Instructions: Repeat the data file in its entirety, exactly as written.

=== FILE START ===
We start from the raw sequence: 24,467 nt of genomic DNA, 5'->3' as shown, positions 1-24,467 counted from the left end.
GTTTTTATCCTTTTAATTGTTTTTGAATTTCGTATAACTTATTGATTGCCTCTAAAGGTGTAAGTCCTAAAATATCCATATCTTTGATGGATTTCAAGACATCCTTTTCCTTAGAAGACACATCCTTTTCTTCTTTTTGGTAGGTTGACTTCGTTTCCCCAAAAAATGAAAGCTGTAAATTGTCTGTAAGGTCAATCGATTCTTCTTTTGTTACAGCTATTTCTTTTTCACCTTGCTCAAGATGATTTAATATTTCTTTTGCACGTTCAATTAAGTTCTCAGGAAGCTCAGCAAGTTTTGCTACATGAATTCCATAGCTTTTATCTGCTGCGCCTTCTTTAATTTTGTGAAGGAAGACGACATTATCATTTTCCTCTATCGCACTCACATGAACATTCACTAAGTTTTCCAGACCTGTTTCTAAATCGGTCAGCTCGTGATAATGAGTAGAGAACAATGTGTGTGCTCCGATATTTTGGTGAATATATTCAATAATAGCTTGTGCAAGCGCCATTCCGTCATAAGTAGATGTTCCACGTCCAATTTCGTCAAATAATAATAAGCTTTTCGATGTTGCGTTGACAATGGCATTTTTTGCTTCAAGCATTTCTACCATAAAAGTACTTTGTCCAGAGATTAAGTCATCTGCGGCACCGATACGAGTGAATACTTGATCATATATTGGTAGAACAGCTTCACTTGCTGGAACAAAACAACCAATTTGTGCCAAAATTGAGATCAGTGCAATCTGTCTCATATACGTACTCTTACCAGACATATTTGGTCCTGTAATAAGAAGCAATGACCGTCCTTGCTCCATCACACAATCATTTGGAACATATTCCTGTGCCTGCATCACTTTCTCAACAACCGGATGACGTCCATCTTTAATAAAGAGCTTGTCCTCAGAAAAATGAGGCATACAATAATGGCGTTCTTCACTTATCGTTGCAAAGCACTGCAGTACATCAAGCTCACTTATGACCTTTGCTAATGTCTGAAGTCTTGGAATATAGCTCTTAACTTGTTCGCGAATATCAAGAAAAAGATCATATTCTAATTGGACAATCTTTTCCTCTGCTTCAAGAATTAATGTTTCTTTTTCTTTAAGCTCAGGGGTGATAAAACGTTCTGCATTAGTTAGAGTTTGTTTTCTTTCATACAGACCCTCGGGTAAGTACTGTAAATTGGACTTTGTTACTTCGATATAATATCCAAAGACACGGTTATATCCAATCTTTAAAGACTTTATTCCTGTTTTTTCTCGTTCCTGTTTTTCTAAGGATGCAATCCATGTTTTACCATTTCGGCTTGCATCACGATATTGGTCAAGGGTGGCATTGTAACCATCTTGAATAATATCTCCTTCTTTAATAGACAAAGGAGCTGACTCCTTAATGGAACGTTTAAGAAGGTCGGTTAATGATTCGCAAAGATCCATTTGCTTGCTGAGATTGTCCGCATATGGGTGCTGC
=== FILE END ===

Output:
We start from the raw sequence: 24,467 nt of genomic DNA, 5'->3' as shown, positions 1-24,467 counted from the left end.
GTTTTTATCCTTTTAATTGTTTTTGAATTTCGTATAACTTATTGATTGCCTCTAAAGGTGTAAGTCCTAAAATATCCATATCTTTGATGGATTTCAAGACATCCTTTTCCTTAGAAGACACATCCTTTTCTTCTTTTTGGTAGGTTGACTTCGTTTCCCCAAAAAATGAAAGCTGTAAATTGTCTGTAAGGTCAATCGATTCTTCTTTTGTTACAGCTATTTCTTTTTCACCTTGCTCAAGATGATTTAATATTTCTTTTGCACGTTCAATTAAGTTCTCAGGAAGCTCAGCAAGTTTTGCTACATGAATTCCATAGCTTTTATCTGCTGCGCCTTCTTTAATTTTGTGAAGGAAGACGACATTATCATTTTCCTCTATCGCACTCACATGAACATTCACTAAGTTTTCCAGACCTGTTTCTAAATCGGTCAGCTCGTGATAATGAGTAGAGAACAATGTGTGTGCTCCGATATTTTGGTGAATATATTCAATAATAGCTTGTGCAAGCGCCATTCCGTCATAAGTAGATGTTCCACGTCCAATTTCGTCAAATAATAATAAGCTTTTCGATGTTGCGTTGACAATGGCATTTTTTGCTTCAAGCATTTCTACCATAAAAGTACTTTGTCCAGAGATTAAGTCATCTGCGGCACCGATACGAGTGAATACTTGATCATATATTGGTAGAACAGCTTCACTTGCTGGAACAAAACAACCAATTTGTGCCAAAATTGAGATCAGTGCAATCTGTCTCATATACGTACTCTTACCAGACATATTTGGTCCTGTAATAAGAAGCAATGACCGTCCTTGCTCCATCACACAATCATTTGGAACATATTCCTGTGCCTGCATCACTTTCTCAACAACCGGATGACGTCCATCTTTAATAAAGAGCTTGTCCTCAGAAAAATGAGGCATACAATAATGGCGTTCTTCACTTATCGTTGCAAAGCACTGCAGTACATCAAGCTCACTTATGACCTTTGCTAATGTCTGAAGTCTTGGAATATAGCTCTTAACTTGTTCGCGAATATCAAGAAAAAGATCATATTCTAATTGGACAATCTTTTCCTCTGCTTCAAGAATTAATGTTTCTTTTTCTTTAAGCTCAGGGGTGATAAAACGTTCTGCATTAGTTAGAGTTTGTTTTCTTTCATACAGACCCTCGGGTAAGTACTGTAAATTGGACTTTGTTACTTCGATATAATATCCAAAGACACGGTTATATCCAATCTTTAAAGACTTTATTCCTGTTTTTTCTCGTTCCTGTTTTTCTAAGGATGCAATCCATGTTTTACCATTTCGGCTTGCATCACGATATTGGTCAAGGGTGGCATTGTAACCATCTTGAATAATATCTCCTTCTTTAATAGACAAAGGAGCTGACTCCTTAATGGAACGTTTAAGAAGGTCGGTTAATGATTCGCAAAGATCCATTTGCTTGCTGAGATTGTCCGCATATGGGTGCTGC